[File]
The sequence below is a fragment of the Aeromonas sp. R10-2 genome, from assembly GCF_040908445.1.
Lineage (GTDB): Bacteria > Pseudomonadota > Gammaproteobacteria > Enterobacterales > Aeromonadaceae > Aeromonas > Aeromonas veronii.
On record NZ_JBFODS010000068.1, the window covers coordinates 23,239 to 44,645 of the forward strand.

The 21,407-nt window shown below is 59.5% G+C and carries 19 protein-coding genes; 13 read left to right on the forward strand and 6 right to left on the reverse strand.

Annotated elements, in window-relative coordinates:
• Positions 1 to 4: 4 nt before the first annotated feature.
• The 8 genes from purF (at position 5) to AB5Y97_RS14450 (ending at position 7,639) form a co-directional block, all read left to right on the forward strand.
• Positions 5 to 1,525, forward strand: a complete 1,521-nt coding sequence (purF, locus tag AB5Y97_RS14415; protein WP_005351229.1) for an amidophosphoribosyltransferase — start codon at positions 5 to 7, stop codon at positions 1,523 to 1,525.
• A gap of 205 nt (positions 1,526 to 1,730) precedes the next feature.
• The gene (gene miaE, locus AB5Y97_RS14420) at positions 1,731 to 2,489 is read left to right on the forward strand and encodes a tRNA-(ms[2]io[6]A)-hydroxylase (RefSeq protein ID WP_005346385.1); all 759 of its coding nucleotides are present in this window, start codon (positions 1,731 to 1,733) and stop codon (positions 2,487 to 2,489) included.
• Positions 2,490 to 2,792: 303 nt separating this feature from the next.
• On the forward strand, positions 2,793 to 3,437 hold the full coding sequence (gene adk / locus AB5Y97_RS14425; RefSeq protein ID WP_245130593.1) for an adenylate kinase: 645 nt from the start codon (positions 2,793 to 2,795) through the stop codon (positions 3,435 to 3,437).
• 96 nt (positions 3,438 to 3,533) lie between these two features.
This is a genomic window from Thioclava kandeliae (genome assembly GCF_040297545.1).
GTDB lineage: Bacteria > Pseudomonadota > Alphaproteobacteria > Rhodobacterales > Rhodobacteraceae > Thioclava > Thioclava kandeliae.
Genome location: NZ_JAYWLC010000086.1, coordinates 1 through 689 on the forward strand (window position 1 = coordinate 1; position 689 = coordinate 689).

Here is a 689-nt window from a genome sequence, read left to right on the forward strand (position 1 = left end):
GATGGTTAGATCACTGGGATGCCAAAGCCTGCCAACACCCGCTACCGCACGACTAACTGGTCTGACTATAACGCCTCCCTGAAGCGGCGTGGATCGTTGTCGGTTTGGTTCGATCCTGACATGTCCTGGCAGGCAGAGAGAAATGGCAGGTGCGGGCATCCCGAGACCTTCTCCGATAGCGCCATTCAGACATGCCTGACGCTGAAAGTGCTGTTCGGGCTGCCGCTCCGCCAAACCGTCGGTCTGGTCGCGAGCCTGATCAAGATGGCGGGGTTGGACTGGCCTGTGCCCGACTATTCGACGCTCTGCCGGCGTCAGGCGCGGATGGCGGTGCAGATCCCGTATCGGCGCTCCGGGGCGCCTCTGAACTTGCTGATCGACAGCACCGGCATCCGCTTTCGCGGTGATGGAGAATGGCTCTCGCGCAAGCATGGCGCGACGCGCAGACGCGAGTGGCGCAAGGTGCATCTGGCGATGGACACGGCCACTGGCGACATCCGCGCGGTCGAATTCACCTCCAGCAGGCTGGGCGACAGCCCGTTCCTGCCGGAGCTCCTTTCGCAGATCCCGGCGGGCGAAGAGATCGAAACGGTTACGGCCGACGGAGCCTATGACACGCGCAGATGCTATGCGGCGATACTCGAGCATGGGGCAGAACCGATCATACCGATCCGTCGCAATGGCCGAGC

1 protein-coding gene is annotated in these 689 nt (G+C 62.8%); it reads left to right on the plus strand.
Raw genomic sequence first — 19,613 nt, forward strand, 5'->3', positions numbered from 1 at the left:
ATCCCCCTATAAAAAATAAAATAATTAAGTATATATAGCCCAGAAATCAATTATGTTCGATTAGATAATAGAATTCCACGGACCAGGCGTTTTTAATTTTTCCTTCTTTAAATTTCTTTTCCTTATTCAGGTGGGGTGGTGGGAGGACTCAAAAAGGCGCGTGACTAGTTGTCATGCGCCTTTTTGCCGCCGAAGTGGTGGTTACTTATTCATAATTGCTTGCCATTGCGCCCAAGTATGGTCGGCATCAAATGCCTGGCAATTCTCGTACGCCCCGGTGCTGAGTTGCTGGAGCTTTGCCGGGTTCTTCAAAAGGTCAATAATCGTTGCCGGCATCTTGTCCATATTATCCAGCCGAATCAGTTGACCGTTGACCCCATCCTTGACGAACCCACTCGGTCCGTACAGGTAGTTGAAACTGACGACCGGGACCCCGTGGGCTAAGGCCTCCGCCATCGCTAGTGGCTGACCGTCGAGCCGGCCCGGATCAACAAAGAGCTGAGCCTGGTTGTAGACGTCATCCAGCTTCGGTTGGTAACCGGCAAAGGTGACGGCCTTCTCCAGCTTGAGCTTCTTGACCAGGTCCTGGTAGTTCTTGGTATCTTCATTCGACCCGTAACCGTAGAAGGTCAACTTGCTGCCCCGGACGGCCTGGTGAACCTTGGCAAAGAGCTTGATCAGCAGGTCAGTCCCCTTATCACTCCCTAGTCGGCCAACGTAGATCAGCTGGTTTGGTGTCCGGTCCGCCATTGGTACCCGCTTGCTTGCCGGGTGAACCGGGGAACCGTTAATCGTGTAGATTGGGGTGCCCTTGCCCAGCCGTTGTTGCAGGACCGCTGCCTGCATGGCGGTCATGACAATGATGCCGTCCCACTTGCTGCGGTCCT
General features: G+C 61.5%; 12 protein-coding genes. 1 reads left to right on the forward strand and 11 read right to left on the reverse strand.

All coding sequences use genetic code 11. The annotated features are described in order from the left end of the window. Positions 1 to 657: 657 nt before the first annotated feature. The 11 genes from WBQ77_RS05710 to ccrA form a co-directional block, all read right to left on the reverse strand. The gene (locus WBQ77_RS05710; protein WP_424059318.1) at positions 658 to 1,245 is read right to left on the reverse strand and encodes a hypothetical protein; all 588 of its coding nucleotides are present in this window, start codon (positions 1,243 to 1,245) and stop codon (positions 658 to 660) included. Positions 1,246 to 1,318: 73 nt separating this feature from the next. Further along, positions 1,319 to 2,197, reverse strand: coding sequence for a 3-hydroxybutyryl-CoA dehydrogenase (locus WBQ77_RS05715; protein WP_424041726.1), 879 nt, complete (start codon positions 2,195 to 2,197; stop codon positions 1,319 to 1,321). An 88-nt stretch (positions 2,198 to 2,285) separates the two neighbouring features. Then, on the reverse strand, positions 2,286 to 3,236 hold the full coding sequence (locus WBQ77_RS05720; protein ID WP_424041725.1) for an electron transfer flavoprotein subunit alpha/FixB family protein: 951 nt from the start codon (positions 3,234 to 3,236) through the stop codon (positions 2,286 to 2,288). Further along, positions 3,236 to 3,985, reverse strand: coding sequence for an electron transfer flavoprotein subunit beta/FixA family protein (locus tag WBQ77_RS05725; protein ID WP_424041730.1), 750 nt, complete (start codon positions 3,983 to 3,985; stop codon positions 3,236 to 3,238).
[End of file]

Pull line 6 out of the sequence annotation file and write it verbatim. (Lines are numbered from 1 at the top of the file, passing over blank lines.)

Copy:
• Positions 1 to 4: 4 nt before the first annotated feature.